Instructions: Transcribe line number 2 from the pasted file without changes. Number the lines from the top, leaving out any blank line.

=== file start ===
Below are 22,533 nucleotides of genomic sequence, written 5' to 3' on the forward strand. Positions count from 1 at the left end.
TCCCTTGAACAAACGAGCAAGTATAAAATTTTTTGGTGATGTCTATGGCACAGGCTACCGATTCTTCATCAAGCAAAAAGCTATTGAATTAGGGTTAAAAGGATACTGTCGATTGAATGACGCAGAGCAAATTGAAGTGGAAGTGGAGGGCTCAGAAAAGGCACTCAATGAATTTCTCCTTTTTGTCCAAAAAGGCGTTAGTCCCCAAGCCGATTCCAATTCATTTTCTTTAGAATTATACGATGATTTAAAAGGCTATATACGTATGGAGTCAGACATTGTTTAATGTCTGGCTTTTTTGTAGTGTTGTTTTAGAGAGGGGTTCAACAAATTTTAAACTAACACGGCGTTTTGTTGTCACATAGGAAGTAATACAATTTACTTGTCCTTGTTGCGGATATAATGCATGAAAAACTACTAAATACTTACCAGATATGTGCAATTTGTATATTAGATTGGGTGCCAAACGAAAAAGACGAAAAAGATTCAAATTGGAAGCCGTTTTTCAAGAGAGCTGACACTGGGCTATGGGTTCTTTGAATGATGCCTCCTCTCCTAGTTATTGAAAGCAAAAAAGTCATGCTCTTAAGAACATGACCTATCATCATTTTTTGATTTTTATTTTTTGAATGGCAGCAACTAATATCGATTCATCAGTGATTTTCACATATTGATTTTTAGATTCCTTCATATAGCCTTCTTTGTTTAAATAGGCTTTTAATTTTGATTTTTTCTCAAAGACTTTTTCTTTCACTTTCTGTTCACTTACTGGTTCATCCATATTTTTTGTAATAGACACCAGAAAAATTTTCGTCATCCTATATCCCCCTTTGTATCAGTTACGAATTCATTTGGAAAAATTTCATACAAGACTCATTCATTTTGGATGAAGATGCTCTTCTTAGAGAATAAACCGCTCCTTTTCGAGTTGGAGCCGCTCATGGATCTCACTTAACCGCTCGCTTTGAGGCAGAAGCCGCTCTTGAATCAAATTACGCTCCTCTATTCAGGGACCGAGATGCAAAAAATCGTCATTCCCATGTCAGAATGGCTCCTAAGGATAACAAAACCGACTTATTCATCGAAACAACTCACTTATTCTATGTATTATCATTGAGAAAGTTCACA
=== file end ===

TCCCTTGAACAAACGAGCAAGTATAAAATTTTTTGGTGATGTCTATGGCACAGGCTACCGATTCTTCATCAAGCAAAAAGCTATTGAATTAGGGTTAAAAGGATACTGTCGATTGAATGACGCAGAGCAAATTGAAGTGGAAGTGGAGGGCTCAGAAAAGGCACTCAATGAATTTCTCCTTTTTGTCCAAAAAGGCGTTAGTCCCCAAGCCGATTCCAATTCATTTTCTTTAGAATTATACGATGATTTAAAAGGCTATATACGTATGGAGTCAGACATTGTTTAATGTCTGGCTTTTTTGTAGTGTTGTTTTAGAGAGGGGTTCAACAAATTTTAAACTAACACGGCGTTTTGTTGTCACATAGGAAGTAATACAATTTACTTGTCCTTGTTGCGGATATAATGCATGAAAAACTACTAAATACTTACCAGATATGTGCAATTTGTATATTAGATTGGGTGCCAAACGAAAAAGACGAAAAAGATTCAAATTGGAAGCCGTTTTTCAAGAGAGCTGACACTGGGCTATGGGTTCTTTGAATGATGCCTCCTCTCCTAGTTATTGAAAGCAAAAAAGTCATGCTCTTAAGAACATGACCTATCATCATTTTTTGATTTTTATTTTTTGAATGGCAGCAACTAATATCGATTCATCAGTGATTTTCACATATTGATTTTTAGATTCCTTCATATAGCCTTCTTTGTTTAAATAGGCTTTTAATTTTGATTTTTTCTCAAAGACTTTTTCTTTCACTTTCTGTTCACTTACTGGTTCATCCATATTTTTTGTAATAGACACCAGAAAAATTTTCGTCATCCTATATCCCCCTTTGTATCAGTTACGAATTCATTTGGAAAAATTTCATACAAGACTCATTCATTTTGGATGAAGATGCTCTTCTTAGAGAATAAACCGCTCCTTTTCGAGTTGGAGCCGCTCATGGATCTCACTTAACCGCTCGCTTTGAGGCAGAAGCCGCTCTTGAATCAAATTACGCTCCTCTATTCAGGGACCGAGATGCAAAAAATCGTCATTCCCATGTCAGAATGGCTCCTAAGGATAACAAAACCGACTTATTCATCGAAACAACTCACTTATTCTATGTATTATCATTGAGAAAGTTCACA